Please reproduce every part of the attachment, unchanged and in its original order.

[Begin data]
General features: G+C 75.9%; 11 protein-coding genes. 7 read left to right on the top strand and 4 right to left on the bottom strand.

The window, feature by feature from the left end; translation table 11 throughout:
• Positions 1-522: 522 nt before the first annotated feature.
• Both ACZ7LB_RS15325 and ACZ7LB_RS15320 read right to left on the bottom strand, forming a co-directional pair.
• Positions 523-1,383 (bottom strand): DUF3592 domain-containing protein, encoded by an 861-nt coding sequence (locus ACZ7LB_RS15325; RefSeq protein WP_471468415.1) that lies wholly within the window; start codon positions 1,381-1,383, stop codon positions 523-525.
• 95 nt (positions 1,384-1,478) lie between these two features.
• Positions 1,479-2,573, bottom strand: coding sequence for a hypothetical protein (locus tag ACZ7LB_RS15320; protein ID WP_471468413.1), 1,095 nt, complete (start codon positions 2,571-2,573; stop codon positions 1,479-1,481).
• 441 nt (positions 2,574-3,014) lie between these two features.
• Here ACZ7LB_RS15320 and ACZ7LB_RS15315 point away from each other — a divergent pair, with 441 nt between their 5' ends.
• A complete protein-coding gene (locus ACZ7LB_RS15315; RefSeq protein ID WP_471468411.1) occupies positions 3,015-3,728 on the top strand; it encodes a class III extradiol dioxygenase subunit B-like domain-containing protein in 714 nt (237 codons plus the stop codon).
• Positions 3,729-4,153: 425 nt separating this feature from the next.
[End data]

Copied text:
General features: G+C 75.9%; 11 protein-coding genes. 7 read left to right on the top strand and 4 right to left on the bottom strand.

The window, feature by feature from the left end; translation table 11 throughout:
• Positions 1-522: 522 nt before the first annotated feature.
• Both ACZ7LB_RS15325 and ACZ7LB_RS15320 read right to left on the bottom strand, forming a co-directional pair.
• Positions 523-1,383 (bottom strand): DUF3592 domain-containing protein, encoded by an 861-nt coding sequence (locus ACZ7LB_RS15325; RefSeq protein WP_471468415.1) that lies wholly within the window; start codon positions 1,381-1,383, stop codon positions 523-525.
• 95 nt (positions 1,384-1,478) lie between these two features.
• Positions 1,479-2,573, bottom strand: coding sequence for a hypothetical protein (locus tag ACZ7LB_RS15320; protein ID WP_471468413.1), 1,095 nt, complete (start codon positions 2,571-2,573; stop codon positions 1,479-1,481).
• 441 nt (positions 2,574-3,014) lie between these two features.
• Here ACZ7LB_RS15320 and ACZ7LB_RS15315 point away from each other — a divergent pair, with 441 nt between their 5' ends.
• A complete protein-coding gene (locus ACZ7LB_RS15315; RefSeq protein ID WP_471468411.1) occupies positions 3,015-3,728 on the top strand; it encodes a class III extradiol dioxygenase subunit B-like domain-containing protein in 714 nt (237 codons plus the stop codon).
• Positions 3,729-4,153: 425 nt separating this feature from the next.